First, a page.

On August 8th, the famed urban legend-debunking website, Snopes.com had lifted the lid on rampant reports of a dangerous new eyeball licking craze sweeping Japan. Based primarily on the findings of Tokyo-based journalist, Mark Schreiber, Snopes proclaimed the story to be patently false. It was a strange tale that hit the web sometime in June of 2013 from which it was picked up by the international press and spread around the world.
What may even be stranger is that exactly one day after Snopes delivered its verdict on the story, TNT magazine came out with an explosive article that led with this: “Eye licking: Kiwis warned not to imitate strange fetish sweeping across Japan.”
I guess in all the excitement, TNT didn’t see the memo.
If you want a real eye-opener, take a look at "Lick This!" by Mark Schreiber and read how the tale of a fake fad made in Japan made its way into the pages of newspapers, magazines, and more all around the world.
Also see: "In the Public Eye" on Snopes.com
Related MediaBugs reports (the same error repeated over and over again):
Poke in the Eye (The New Age); Weird Science (Science World Report); A Funny Sounding Story (AOL News); Fox Takes Eye off Eyeball Story (Fox 29 News, Philadelphia) Eye Network Loses Sight of Facts (CBS Atlanta); In the Shadow of Doubt (Toronto Sun); The Hot Trend That's Not (PIX 11 News, New York); Houston We Have a Problem (KRIV-TV, Fox 26 in Houston, Texas); The Spread (Houston Chronicle); Seeing Eye to Eye (Huffington Post/UK edition); Eye Witless News Report (ABC News); UPI Out of Focus (United Press International); Another Code Brown! (Medical Daily); Entertaining... Licks Telling the News (ABC2 News, WMAR-TV, Baltimore); Didn't Get the Memo (New Zealand Herald); Here is the Thing (MSN News Canada) Fatal Error (CTV News Canada); Time to Correct? (Time Magazine); More Than Meets the Eye (New York Post); A Cock-eyed Story (New York Daily News); Faking It (Syracuse.com/The Post-Standard); Bucking the Trend That Wasn't (The Times of India); If You Can't Lick 'Em Join 'Em (Fox News); Not a Lick of Truth (The Telegraph); Eye Network Lacks Nose for Fishy Stories (CBS News); Calling Out the Daily Caller (The Daily Caller); Code Brown (Medical News Today); Gawk at This! (Gawker); Not a Thing (The San Francisco Chronicle); Less Than Meets the Eye (The Guardian); A Blind Eye to the Truth (Huffington Post); Falling for a Fake Story... (The Washington Times)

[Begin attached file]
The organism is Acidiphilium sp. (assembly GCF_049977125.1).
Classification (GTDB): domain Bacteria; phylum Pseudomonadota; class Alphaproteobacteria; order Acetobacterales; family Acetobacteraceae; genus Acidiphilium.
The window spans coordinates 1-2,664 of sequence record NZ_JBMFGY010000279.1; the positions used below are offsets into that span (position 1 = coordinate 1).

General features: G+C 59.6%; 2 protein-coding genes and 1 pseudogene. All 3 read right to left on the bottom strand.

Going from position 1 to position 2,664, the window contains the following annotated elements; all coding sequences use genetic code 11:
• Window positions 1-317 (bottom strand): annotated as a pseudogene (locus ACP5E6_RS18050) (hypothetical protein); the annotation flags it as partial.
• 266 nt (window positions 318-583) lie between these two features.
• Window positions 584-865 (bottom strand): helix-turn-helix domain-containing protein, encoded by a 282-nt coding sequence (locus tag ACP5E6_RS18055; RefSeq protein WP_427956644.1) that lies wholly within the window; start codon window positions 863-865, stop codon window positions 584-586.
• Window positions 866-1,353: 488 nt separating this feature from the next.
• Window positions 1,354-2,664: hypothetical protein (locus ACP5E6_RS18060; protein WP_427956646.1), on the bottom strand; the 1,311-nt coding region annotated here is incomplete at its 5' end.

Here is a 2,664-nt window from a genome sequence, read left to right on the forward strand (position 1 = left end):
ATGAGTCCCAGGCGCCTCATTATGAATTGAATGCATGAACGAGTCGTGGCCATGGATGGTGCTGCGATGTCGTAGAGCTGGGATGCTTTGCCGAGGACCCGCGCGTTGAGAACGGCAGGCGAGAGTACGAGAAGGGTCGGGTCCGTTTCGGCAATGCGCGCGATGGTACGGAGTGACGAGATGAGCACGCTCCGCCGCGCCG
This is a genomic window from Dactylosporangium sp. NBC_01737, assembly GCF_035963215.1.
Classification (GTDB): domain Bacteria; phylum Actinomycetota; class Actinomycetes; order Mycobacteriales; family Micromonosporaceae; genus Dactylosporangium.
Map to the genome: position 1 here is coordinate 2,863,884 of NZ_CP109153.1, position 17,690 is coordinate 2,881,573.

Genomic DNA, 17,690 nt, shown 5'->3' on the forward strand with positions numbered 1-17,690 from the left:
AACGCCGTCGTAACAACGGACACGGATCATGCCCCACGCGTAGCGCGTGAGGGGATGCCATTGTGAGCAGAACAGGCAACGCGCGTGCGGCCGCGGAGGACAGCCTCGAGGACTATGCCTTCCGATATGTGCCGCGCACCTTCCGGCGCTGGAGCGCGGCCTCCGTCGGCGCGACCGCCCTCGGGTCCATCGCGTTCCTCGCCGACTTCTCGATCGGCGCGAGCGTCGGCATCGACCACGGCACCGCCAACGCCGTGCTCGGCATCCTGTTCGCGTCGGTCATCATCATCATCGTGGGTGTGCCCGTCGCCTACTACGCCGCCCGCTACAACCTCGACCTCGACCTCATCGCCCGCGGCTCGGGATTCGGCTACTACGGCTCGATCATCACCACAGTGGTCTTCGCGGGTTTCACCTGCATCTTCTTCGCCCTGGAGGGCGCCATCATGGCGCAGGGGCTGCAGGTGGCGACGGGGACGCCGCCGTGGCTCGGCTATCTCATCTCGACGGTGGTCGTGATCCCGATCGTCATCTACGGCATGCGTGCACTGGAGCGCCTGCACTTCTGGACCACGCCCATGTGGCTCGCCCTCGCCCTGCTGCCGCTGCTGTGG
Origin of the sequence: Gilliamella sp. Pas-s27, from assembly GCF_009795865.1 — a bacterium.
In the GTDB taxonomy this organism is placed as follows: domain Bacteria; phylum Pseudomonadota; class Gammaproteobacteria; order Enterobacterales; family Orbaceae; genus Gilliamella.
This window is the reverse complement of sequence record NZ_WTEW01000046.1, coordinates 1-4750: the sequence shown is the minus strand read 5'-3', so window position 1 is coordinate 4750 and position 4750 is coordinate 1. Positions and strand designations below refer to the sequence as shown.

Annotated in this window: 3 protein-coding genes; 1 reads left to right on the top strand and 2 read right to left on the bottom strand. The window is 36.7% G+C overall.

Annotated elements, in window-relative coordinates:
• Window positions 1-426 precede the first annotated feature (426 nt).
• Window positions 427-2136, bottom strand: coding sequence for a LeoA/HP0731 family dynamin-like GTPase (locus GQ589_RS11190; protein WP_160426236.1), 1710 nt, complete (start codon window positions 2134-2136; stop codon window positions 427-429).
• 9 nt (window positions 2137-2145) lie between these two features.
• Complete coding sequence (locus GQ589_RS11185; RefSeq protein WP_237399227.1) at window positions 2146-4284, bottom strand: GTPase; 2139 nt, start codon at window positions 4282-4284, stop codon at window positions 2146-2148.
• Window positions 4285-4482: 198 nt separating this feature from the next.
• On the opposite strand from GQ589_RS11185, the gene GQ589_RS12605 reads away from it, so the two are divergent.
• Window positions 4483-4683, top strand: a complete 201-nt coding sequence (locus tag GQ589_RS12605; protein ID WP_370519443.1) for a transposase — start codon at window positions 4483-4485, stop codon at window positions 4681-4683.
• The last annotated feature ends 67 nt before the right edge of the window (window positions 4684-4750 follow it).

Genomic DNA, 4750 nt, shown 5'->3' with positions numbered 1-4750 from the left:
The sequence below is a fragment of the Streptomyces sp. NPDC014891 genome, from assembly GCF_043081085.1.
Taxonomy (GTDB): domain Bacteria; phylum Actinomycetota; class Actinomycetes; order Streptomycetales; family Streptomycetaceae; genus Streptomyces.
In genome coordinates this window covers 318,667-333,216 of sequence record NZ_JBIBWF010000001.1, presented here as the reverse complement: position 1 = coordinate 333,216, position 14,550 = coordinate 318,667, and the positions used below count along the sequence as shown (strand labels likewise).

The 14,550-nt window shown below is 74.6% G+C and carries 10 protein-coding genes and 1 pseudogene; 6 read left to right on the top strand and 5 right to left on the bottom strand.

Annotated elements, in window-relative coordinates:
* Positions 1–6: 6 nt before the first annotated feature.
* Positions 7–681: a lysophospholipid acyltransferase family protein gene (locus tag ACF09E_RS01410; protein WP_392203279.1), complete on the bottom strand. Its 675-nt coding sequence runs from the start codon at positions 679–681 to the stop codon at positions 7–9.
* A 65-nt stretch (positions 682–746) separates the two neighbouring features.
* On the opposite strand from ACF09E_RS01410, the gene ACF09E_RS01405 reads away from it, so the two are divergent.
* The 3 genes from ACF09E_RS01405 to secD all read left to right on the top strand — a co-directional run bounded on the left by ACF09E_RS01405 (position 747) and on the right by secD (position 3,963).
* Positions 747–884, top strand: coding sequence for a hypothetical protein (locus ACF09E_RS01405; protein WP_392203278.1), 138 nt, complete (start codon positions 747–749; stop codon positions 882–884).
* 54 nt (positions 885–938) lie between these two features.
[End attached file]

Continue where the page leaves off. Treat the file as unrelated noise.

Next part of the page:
Disappeared (story deleted by news org.):
Faking It (Syracuse.com/The Post-Standard)
TNT's social media coordinator, Dan Thorne, returned my email straight away to let me know that TNT updated its article with a link to Snopes.com as follows:
"However, snopes.com has suggested that the so-called 'craze' may have been the result of a juicy bizarre news report that got a little out of control."